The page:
An exclusive with economist Tim Worstall about the basics.
SKY: So Tim, as a writer on economics, and someone with more knowledge than the "average Joe" about what's going on with regards to the global economy, what really is going on? Everyone is so opinionated, but do any of us know what's happening?
TIM: Erm, no, none of us do. Which was Hayek's point. It's all very difficult, all very complex and none of us can in fact calculate it ourselves. We actually need the economy, the market, as our method of calculation. Which leads to a quite liberating conclusion: I cannot calculate better than the market (and of course neither can the politicians or the bureaucrats) but I can react to , invest with, the things that the market is telling me.
SKY: How can we improve our global economy? Here in the states we have Republicans demanding lower and lower and even lower taxes, including on the wealthiest income earners, while Democrats insist that there should tax cuts, but only for the working-class. To me, it would seem logical that the wealthy "have enough" but am I missing something? Is there some logical way that lowering taxes on the wealthiest, even at the expense of social services and jobs for the masses would help working-class people more? I'd be concerned to see the US turn into some kind of third-world country, where the wealthy live safe in hidden, gated communities away from the rest of us as we scrounge for scraps.
TIM: We've a category error here. If we're going to tax incomes, there's no (major, there are minor ones) problem with taxing high incomes at a higher marginal rate than low ones. However, we already do that and that's not what people are really talking about. There are major problems with taxing capital gains at the same (or, as some places have tried, higher) rates than income. Now, it's true that many of the rich have been gaining their income from capital gains, not income: but this does not mean that taxing the two at the same rates makes sense. I would refer you to here
. The argument is, and it's the standard economics of taxation, is that all taxes reduce future growth (sure, what we spend the money on might increase it, but stick with how we raise the money first). Yet different taxes have different such effects. And taxes on capital reduce future growth more than taxes on income, both more than taxes on consumption and all more than taxes on land values. You have to think intergenerational, sure. But yes, here is a good reason why capital gains are taxed less than income. Because it will make our children richer.
SKY: What's involved in your work with exotic metals and scandium? Are mineral commodities one of those surefire safe bets for an investor in this economy?
TIM: My work? Secret, sorry.. I could tell you but I'd have to kill you. Mineral commodities a sure bet? Sheeeeit no! I know more than most about them and I won't touch that market with your money let alone mine! Great for gambling, in fact very exciting as a gamble, far better than Black Jack. As an investment? No, for those not actually in the market, those without specialist knowledge, no, you'll do betrter playing craps even if you cannot count to seven.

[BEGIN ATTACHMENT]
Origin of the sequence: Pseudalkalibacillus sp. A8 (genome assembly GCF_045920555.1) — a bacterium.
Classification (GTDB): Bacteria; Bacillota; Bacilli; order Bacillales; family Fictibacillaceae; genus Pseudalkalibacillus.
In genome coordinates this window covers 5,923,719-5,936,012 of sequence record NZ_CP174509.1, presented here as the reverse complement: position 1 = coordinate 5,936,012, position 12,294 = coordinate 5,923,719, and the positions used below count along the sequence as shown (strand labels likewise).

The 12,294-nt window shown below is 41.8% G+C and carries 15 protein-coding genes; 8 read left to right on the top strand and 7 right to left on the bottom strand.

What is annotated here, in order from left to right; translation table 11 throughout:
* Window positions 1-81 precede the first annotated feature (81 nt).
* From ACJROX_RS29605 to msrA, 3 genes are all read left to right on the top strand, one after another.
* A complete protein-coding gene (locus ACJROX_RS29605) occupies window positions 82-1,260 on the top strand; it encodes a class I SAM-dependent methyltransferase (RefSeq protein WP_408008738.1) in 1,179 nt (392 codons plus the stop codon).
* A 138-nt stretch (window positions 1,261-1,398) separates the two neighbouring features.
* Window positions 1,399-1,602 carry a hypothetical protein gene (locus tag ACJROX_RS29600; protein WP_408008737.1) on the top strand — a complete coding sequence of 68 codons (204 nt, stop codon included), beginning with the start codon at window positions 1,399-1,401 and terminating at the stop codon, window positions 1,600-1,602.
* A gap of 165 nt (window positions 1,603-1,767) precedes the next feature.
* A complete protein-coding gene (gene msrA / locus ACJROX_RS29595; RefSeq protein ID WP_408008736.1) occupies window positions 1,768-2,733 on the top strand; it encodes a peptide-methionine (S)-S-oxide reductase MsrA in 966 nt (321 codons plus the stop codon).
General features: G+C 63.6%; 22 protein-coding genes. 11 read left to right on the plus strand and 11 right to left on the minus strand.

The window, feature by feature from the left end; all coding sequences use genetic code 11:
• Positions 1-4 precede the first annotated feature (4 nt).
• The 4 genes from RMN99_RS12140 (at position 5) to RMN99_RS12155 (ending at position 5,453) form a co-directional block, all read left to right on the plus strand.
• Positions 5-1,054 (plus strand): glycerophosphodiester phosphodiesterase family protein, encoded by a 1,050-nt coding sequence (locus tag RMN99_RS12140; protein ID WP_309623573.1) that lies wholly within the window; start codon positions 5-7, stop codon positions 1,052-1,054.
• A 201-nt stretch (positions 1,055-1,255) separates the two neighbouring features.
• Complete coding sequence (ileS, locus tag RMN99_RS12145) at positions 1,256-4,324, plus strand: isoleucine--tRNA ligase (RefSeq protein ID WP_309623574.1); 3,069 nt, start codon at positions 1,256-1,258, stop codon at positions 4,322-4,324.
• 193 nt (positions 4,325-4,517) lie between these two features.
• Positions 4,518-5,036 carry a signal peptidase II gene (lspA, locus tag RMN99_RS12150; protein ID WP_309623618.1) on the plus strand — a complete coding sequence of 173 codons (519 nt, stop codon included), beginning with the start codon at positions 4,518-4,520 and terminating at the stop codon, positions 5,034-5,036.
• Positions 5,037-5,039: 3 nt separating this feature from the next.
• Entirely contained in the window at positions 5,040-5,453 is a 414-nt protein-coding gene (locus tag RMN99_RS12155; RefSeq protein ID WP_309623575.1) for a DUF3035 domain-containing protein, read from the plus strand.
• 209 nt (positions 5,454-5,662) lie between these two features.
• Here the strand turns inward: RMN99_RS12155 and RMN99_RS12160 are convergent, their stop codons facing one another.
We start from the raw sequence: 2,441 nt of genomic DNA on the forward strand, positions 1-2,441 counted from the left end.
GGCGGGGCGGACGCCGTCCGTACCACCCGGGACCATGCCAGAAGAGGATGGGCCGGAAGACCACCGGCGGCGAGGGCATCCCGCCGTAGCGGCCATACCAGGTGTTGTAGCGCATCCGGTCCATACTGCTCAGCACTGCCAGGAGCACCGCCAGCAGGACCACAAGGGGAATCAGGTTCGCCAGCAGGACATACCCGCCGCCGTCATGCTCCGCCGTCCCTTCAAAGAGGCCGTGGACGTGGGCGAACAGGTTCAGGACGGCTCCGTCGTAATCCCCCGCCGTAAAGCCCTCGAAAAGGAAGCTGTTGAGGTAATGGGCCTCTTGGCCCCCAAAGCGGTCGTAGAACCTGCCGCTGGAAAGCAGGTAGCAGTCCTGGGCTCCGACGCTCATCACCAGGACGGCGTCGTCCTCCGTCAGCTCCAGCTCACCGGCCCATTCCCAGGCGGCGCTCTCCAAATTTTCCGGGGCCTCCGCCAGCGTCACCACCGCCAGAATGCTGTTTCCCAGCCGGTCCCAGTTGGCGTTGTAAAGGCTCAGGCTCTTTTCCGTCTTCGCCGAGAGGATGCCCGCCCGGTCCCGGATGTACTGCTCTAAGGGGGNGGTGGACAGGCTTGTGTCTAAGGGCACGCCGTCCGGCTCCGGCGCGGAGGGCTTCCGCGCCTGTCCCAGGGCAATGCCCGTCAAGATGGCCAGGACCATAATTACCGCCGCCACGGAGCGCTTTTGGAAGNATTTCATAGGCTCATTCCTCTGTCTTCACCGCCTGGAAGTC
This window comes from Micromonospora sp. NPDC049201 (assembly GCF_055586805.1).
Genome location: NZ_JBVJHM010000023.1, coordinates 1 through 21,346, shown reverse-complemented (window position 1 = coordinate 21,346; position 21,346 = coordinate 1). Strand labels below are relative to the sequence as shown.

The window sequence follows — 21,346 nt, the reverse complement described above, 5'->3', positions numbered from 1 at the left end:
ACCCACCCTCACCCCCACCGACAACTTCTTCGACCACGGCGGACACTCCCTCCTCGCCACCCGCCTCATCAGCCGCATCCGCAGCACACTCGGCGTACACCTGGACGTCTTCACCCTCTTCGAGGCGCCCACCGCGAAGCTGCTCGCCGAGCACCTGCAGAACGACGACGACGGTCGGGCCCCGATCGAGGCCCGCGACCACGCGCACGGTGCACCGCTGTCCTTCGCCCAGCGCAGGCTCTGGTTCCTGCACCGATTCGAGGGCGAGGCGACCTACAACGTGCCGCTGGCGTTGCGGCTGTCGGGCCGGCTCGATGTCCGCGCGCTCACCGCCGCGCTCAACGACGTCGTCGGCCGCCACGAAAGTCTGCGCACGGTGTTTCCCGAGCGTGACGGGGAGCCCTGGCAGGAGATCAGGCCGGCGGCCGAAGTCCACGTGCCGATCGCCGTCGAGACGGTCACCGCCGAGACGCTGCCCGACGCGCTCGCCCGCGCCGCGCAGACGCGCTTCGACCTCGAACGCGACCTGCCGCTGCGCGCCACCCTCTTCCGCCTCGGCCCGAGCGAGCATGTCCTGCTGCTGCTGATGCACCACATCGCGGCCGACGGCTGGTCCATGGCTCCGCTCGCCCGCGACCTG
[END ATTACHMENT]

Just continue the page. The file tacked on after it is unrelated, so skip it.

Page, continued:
SKY: What do you think of Mitt Romney? Obama?
TIM: I was in favour of Obama getting elected. I didn't think he would be a good president (hey, personal opinion, OK?) but I really did like the idea of a black man (although I would call him a half caste, but that's a difference between English and American) getting elected. Because I thought it would hugely piss off large numbers of people who really should be pissed off. It used to be that the US would not elect a black man because he was black. OK, that's been done, passed. In the future the country can elect people on the quality of their policies (we hope!). A test that Obama has failed but then we cannot have everything. Romney? Who? Given that Gary Johnson was exluded from the Rep race there is no one there that I would like to be ruling over me. Fortunately, as an Englishman, none of those running will rule over me.
SKY: How's Portugal?
TIM: Good food, good wine, good people and good weather. Think Louisiana without that whole racism sh*t, California without that Californian Government sh*t, Fly over Country without those coastal shits and Santa Barbara without all that Santa Barbara sh*t. Sure, it ain't perfect, Portugal, but having been to the other places mentioned, it's not that sh**ty.
SKY: What's going to be the most pressing issue for us to look for economically in the next coming years? Is it changes in technology, the globalization of markets? Broken governmental programs? What do you think will have the biggest impact on both investors and average working-class citizens?
TIM: Regulation. Currently 30% of the US working population requires a licence to do their job. A state (as in, government, not the state of Indiana, or California) licence. This is going back to the French system of the time of Versailles. Matt Yglesias is good on this: why in buggery does someone need a licence from the state to do interior decorating? Now, I would argue in favour of killing the bureaucrats who demand this. Yglesias perhaps would be more controlled, arguing that we should simply reduce their influence. But regulation is the big problem.
Thanks so much Tim for your insights and opinions!